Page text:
Please use this identifier to cite or link to this item: https://scidar.kg.ac.rs/handle/123456789/11305
Title: Factors associated with estimate of high teratogenic risk in females exposed to anti-infective and anti-inflammatory drugs during pregnancy
Authors: Grubor I.
Nikolic L.
Ruzic Zecevic, Dejana
Milovanovic, Dragan
Folic, Marko
Rosic N.
Radonjić V.
Jankovic, Slobodan
Journal: Acta Poloniae Pharmaceutica - Drug Research
Issue Date: 1-Jan-2018
Abstract: © 2018 Polish Pharmaceutical Society. All rights reserved. Considering that a small number of drugs are completely safe for use during pregnancy, the right choice and adequate risk assessment are extremely important. The aim of this study was to analyze factors associated with the estimation of high teratogenic risk (as judged by clinical pharmacologist) in pregnant females who were prescribed anti-infective drugs or mild analgesics. A cross-sectional study included 284 pregnant women who came for an advice about teratogenic risk to clinical pharmacologist in Clinical Centre Kragujevac, Serbia during the period from 1997 to 2012. All of the included pregnant women were prescribed mild analgesics and/or anti-infective drugs during the first 3 months of pregnancy. The data were collected from patient files and by phone interviews. Clinical pharmacologists estimated the risk of teratogenicity as high in pregnant females who were using tetracyclines or propionic acid derivatives. Disorders of development reported by mothers during phone interviews were associated with cephalosporin use during the first 3 months of pregnancy, while miscarriages or abortions happened more often in women who used a tetracycline. Estimate of risk from congenital anomalies after use of drugs during pregnancy, which makes clinical pharmacologists as part of their routine healthcare services, depends on the amount of published data about previous experiences with specific drugs during the first 3 months of pregnancy.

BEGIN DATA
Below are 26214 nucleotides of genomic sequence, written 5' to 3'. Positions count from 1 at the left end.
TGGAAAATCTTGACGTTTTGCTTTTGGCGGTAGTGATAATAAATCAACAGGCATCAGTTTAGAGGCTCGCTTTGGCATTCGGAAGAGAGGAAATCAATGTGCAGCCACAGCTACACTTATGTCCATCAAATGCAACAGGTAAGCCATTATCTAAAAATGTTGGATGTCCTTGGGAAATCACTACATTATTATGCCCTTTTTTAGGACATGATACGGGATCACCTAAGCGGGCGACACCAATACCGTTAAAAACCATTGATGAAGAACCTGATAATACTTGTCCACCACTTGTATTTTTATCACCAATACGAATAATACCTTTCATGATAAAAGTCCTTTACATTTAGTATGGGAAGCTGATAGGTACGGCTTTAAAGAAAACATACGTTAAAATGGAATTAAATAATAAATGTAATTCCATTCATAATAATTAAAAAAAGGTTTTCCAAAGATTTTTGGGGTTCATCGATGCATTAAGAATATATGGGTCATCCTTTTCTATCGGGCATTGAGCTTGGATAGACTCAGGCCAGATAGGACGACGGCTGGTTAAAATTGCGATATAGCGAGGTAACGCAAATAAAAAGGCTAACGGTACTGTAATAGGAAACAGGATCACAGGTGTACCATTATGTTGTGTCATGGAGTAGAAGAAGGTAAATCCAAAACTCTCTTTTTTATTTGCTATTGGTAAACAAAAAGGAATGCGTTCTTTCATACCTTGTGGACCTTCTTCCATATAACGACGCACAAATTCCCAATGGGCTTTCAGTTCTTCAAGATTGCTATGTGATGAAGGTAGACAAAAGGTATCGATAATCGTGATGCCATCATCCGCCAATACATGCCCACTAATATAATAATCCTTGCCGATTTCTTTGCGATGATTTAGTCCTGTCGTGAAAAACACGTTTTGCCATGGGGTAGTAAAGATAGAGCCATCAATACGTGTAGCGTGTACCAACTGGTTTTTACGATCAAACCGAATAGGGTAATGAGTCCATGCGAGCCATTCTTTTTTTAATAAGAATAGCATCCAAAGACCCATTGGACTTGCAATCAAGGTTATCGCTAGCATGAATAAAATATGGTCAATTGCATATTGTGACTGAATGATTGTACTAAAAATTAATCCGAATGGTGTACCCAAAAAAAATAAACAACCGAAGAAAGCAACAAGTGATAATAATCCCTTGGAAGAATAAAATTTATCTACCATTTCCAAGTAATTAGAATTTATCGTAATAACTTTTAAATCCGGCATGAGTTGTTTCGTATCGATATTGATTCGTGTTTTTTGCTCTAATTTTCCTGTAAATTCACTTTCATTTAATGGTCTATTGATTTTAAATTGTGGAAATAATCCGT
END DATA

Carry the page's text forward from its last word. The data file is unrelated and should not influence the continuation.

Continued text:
URI: https://scidar.kg.ac.rs/handle/123456789/11305
Type: Article
DOI: 10.32383/appdr/90828
ISSN: 00016837
SCOPUS: 85059217202
Appears in Collections:Faculty of Medical Sciences, Kragujevac
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